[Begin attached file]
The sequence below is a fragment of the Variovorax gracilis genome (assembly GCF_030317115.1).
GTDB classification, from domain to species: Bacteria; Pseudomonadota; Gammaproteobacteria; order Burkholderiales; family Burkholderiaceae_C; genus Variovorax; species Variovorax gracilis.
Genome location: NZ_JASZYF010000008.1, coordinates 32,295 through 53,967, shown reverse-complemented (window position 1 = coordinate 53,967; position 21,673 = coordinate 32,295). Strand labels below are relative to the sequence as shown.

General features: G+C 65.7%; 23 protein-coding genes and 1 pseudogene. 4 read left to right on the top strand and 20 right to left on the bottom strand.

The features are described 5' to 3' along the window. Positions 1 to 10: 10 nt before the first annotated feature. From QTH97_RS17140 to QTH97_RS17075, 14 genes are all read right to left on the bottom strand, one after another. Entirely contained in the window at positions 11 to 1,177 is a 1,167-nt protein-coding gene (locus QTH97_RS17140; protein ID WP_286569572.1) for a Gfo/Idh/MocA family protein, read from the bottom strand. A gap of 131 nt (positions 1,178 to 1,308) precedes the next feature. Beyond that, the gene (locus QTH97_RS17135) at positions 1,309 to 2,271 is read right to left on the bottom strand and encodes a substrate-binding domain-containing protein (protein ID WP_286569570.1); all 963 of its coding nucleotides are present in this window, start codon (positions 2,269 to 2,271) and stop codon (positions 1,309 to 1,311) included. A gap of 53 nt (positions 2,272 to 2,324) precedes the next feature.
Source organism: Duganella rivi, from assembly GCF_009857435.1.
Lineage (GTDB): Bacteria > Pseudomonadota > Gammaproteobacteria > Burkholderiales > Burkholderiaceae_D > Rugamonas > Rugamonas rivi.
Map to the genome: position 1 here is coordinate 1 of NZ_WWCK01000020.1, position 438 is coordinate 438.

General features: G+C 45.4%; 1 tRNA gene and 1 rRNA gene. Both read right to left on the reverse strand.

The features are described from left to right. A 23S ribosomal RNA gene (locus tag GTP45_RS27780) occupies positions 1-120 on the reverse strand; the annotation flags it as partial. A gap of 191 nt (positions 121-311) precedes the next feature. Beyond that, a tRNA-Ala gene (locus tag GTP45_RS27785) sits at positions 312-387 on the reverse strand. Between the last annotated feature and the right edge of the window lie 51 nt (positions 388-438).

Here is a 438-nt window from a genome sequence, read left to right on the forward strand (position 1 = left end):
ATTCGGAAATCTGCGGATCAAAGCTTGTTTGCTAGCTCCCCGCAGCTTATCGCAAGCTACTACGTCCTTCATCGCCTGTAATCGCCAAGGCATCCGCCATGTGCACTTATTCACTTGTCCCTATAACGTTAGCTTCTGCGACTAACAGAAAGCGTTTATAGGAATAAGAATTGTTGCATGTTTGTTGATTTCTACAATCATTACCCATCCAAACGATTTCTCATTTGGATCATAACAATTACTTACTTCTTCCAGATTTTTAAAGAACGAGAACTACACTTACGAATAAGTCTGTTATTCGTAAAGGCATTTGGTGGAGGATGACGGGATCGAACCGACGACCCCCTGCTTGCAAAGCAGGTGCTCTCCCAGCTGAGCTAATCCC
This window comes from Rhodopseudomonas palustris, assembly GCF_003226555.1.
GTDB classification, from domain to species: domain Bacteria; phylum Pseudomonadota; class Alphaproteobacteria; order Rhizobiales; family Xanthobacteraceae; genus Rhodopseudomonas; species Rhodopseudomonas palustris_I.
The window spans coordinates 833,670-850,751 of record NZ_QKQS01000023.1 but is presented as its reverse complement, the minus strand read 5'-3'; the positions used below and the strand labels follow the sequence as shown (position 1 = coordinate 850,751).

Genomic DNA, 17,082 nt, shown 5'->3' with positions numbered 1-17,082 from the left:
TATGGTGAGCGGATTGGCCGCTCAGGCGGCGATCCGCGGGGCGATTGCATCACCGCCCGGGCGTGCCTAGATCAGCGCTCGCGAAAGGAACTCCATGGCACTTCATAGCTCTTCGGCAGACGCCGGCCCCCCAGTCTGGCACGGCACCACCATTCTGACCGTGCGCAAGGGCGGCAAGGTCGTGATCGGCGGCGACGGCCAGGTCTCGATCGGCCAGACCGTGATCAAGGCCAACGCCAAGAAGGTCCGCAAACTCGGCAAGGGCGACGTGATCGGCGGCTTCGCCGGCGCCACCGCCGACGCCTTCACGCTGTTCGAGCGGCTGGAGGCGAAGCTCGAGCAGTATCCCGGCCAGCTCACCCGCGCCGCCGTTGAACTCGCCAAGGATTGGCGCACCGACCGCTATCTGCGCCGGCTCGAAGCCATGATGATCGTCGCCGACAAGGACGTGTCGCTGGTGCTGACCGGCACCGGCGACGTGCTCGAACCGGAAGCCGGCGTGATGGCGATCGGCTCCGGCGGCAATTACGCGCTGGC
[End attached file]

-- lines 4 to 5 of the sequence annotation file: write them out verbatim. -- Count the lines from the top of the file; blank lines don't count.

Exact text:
General features: G+C 65.7%; 23 protein-coding genes and 1 pseudogene. 4 read left to right on the top strand and 20 right to left on the bottom strand.

The features are described 5' to 3' along the window. Positions 1 to 10: 10 nt before the first annotated feature. From QTH97_RS17140 to QTH97_RS17075, 14 genes are all read right to left on the bottom strand, one after another. Entirely contained in the window at positions 11 to 1,177 is a 1,167-nt protein-coding gene (locus QTH97_RS17140; protein ID WP_286569572.1) for a Gfo/Idh/MocA family protein, read from the bottom strand. A gap of 131 nt (positions 1,178 to 1,308) precedes the next feature. Beyond that, the gene (locus QTH97_RS17135) at positions 1,309 to 2,271 is read right to left on the bottom strand and encodes a substrate-binding domain-containing protein (protein ID WP_286569570.1); all 963 of its coding nucleotides are present in this window, start codon (positions 2,269 to 2,271) and stop codon (positions 1,309 to 1,311) included. A gap of 53 nt (positions 2,272 to 2,324) precedes the next feature.